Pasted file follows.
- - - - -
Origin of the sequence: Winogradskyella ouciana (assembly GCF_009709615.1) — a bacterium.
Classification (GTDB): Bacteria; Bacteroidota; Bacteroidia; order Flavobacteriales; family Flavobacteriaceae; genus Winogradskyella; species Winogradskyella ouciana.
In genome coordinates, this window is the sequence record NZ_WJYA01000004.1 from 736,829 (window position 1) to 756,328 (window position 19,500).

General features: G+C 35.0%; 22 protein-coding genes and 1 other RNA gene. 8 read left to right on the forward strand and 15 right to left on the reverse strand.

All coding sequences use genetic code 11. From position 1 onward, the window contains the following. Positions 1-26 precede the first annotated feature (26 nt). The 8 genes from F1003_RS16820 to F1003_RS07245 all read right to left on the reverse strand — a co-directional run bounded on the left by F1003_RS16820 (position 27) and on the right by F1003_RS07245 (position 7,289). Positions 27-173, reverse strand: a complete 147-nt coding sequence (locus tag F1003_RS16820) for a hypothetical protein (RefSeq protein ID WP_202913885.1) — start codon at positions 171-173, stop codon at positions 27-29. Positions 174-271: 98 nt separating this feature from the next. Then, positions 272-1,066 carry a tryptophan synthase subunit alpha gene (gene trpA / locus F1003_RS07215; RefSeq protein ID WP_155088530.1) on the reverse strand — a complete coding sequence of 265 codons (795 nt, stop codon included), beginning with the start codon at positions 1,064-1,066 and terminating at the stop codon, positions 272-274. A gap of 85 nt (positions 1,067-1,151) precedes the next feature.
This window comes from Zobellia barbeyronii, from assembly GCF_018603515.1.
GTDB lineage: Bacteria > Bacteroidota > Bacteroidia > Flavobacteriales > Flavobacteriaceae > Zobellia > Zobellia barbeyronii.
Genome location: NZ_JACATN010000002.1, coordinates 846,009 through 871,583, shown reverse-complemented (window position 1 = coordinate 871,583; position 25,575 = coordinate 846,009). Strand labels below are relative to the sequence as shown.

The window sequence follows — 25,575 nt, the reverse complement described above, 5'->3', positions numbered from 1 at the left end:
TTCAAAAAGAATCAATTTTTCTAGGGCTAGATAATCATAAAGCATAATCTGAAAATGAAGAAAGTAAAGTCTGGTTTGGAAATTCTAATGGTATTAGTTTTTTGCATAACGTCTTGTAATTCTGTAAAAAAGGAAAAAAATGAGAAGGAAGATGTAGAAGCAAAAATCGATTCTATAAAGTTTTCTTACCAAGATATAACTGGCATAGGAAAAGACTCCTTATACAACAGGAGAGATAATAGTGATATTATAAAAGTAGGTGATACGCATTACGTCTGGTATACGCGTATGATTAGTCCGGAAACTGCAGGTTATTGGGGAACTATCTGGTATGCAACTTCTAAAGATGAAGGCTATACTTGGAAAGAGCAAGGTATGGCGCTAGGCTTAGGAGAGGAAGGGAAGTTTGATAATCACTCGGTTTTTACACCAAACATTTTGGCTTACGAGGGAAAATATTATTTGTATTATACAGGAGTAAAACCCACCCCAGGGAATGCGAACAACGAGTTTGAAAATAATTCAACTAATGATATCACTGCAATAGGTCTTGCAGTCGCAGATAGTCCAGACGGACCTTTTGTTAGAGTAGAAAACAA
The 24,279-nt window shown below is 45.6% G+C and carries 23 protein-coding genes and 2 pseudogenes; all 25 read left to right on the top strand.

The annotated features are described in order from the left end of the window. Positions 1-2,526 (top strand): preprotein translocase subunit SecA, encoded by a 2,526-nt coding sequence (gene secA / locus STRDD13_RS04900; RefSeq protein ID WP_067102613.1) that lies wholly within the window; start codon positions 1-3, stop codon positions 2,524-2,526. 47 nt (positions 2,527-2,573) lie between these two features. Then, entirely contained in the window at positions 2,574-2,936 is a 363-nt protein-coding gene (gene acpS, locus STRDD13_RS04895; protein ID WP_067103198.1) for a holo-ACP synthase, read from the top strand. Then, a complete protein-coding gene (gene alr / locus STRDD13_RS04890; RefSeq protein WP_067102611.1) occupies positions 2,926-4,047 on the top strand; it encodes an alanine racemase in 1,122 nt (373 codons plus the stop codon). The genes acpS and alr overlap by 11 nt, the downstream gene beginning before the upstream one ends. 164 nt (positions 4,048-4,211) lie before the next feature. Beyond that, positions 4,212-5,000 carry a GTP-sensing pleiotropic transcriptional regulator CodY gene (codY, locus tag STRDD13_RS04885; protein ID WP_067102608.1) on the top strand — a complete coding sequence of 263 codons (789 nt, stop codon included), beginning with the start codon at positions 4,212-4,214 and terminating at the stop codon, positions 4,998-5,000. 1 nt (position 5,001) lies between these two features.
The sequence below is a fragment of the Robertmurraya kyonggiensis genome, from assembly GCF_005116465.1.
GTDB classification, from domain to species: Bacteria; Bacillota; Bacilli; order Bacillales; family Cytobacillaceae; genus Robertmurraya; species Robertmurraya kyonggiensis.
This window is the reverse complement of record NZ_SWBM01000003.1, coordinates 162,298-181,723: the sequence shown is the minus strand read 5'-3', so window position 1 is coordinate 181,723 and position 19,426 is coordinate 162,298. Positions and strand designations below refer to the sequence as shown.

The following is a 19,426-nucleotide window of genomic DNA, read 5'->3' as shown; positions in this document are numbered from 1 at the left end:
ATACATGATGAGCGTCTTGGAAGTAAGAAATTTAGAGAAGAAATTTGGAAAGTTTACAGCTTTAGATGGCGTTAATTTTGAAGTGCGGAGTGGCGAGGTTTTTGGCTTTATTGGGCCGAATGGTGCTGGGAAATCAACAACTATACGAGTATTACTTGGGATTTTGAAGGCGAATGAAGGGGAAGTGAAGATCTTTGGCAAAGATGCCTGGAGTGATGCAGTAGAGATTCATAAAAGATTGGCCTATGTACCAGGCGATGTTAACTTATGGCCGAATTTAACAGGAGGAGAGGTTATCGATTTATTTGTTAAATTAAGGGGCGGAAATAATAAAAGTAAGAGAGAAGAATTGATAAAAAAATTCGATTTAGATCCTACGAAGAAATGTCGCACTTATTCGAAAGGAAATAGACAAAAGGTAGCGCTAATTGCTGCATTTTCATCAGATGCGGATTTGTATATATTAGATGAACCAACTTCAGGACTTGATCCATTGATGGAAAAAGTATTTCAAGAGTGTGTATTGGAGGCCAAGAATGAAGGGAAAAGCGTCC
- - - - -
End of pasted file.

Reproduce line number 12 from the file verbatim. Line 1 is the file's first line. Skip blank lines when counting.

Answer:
The annotated features are described in order from the left end of the window. Positions 1-2,526 (top strand): preprotein translocase subunit SecA, encoded by a 2,526-nt coding sequence (gene secA / locus STRDD13_RS04900; RefSeq protein ID WP_067102613.1) that lies wholly within the window; start codon positions 1-3, stop codon positions 2,524-2,526. 47 nt (positions 2,527-2,573) lie between these two features. Then, entirely contained in the window at positions 2,574-2,936 is a 363-nt protein-coding gene (gene acpS, locus STRDD13_RS04895; protein ID WP_067103198.1) for a holo-ACP synthase, read from the top strand. Then, a complete protein-coding gene (gene alr / locus STRDD13_RS04890; RefSeq protein WP_067102611.1) occupies positions 2,926-4,047 on the top strand; it encodes an alanine racemase in 1,122 nt (373 codons plus the stop codon). The genes acpS and alr overlap by 11 nt, the downstream gene beginning before the upstream one ends. 164 nt (positions 4,048-4,211) lie before the next feature. Beyond that, positions 4,212-5,000 carry a GTP-sensing pleiotropic transcriptional regulator CodY gene (codY, locus tag STRDD13_RS04885; protein ID WP_067102608.1) on the top strand — a complete coding sequence of 263 codons (789 nt, stop codon included), beginning with the start codon at positions 4,212-4,214 and terminating at the stop codon, positions 4,998-5,000. 1 nt (position 5,001) lies between these two features.